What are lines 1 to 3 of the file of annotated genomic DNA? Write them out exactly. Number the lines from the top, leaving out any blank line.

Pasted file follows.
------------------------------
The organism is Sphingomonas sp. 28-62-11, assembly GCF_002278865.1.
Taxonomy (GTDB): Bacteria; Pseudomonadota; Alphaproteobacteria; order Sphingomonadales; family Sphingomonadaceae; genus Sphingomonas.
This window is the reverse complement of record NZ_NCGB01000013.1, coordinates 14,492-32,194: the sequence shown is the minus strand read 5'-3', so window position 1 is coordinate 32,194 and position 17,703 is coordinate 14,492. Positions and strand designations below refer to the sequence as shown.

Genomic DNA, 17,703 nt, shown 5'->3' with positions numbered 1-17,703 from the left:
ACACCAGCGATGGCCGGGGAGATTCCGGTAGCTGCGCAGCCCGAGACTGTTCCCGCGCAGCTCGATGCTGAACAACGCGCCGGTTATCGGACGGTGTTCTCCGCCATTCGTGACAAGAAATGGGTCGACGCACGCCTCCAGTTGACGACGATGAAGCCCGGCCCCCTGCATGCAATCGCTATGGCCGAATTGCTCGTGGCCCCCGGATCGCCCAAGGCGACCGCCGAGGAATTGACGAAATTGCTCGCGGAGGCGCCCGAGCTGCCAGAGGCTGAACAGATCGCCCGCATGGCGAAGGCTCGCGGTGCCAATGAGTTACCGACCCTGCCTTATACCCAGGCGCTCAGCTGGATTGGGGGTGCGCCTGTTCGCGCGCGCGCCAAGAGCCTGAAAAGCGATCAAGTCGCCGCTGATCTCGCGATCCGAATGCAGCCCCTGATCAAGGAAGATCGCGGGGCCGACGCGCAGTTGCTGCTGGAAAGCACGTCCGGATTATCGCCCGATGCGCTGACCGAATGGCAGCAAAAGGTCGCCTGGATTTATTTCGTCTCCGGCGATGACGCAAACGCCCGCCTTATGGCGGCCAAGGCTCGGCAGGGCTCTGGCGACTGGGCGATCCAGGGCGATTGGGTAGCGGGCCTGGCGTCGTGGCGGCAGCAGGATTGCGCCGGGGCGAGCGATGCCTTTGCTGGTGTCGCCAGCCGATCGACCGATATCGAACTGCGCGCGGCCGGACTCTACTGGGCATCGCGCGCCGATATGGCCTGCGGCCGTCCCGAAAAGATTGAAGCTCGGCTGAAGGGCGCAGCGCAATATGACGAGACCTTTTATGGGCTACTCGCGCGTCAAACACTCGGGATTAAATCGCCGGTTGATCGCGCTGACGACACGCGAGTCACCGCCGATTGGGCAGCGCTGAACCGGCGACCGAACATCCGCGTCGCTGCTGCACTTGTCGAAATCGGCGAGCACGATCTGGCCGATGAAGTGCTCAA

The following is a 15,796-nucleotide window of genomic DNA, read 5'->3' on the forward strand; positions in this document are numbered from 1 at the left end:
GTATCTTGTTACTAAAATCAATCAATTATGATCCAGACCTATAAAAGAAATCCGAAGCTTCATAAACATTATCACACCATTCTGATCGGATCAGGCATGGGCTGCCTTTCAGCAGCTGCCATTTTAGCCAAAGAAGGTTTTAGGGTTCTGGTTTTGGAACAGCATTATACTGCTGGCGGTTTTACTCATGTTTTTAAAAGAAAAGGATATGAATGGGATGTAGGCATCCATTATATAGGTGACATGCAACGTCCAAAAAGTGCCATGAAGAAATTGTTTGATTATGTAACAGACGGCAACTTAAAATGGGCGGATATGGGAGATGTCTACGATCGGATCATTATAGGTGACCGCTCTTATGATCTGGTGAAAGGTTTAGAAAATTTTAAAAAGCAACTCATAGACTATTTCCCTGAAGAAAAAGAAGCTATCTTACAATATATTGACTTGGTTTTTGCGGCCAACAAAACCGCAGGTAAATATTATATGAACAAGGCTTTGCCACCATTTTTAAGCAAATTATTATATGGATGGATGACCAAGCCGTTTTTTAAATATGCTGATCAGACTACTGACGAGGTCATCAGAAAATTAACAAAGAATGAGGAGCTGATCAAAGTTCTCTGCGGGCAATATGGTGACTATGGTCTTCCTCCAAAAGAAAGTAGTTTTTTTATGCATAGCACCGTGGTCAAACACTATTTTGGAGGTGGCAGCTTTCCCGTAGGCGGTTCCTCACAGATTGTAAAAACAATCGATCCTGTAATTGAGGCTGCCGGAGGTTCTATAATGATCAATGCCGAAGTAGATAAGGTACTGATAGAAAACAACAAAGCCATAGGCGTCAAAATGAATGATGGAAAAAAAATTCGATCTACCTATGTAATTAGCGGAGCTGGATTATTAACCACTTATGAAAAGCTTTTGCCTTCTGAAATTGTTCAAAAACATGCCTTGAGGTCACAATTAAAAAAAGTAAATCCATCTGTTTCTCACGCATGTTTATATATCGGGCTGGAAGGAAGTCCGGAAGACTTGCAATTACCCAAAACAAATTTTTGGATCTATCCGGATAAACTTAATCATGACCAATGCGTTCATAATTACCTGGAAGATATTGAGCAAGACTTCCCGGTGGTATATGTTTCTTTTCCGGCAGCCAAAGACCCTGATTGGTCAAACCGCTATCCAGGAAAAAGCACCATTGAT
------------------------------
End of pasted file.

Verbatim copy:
The organism is Sphingomonas sp. 28-62-11, assembly GCF_002278865.1.
Taxonomy (GTDB): Bacteria; Pseudomonadota; Alphaproteobacteria; order Sphingomonadales; family Sphingomonadaceae; genus Sphingomonas.
This window is the reverse complement of record NZ_NCGB01000013.1, coordinates 14,492-32,194: the sequence shown is the minus strand read 5'-3', so window position 1 is coordinate 32,194 and position 17,703 is coordinate 14,492. Positions and strand designations below refer to the sequence as shown.